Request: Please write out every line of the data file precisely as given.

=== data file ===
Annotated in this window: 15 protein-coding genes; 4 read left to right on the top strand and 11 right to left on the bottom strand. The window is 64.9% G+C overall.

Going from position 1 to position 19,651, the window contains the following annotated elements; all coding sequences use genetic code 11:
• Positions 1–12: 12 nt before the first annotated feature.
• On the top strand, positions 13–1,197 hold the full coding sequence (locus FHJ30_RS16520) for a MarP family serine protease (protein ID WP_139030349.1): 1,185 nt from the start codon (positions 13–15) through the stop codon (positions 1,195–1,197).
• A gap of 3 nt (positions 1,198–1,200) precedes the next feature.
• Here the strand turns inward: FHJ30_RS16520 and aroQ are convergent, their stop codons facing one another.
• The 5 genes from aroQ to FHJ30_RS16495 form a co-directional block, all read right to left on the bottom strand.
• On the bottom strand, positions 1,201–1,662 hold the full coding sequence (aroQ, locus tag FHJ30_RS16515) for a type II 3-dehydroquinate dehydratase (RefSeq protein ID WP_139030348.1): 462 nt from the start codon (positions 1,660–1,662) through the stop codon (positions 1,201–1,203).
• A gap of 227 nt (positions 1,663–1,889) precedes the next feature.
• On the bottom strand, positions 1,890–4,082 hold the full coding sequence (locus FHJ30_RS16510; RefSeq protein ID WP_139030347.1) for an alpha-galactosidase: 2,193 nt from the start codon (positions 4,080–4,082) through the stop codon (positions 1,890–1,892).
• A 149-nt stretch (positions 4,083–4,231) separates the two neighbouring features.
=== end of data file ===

Annotated in this window: 15 protein-coding genes; 4 read left to right on the top strand and 11 right to left on the bottom strand. The window is 64.9% G+C overall.

Going from position 1 to position 19,651, the window contains the following annotated elements; all coding sequences use genetic code 11:
• Positions 1–12: 12 nt before the first annotated feature.
• On the top strand, positions 13–1,197 hold the full coding sequence (locus FHJ30_RS16520) for a MarP family serine protease (protein ID WP_139030349.1): 1,185 nt from the start codon (positions 13–15) through the stop codon (positions 1,195–1,197).
• A gap of 3 nt (positions 1,198–1,200) precedes the next feature.
• Here the strand turns inward: FHJ30_RS16520 and aroQ are convergent, their stop codons facing one another.
• The 5 genes from aroQ to FHJ30_RS16495 form a co-directional block, all read right to left on the bottom strand.
• On the bottom strand, positions 1,201–1,662 hold the full coding sequence (aroQ, locus tag FHJ30_RS16515) for a type II 3-dehydroquinate dehydratase (RefSeq protein ID WP_139030348.1): 462 nt from the start codon (positions 1,660–1,662) through the stop codon (positions 1,201–1,203).
• A gap of 227 nt (positions 1,663–1,889) precedes the next feature.
• On the bottom strand, positions 1,890–4,082 hold the full coding sequence (locus FHJ30_RS16510; RefSeq protein ID WP_139030347.1) for an alpha-galactosidase: 2,193 nt from the start codon (positions 4,080–4,082) through the stop codon (positions 1,890–1,892).
• A 149-nt stretch (positions 4,083–4,231) separates the two neighbouring features.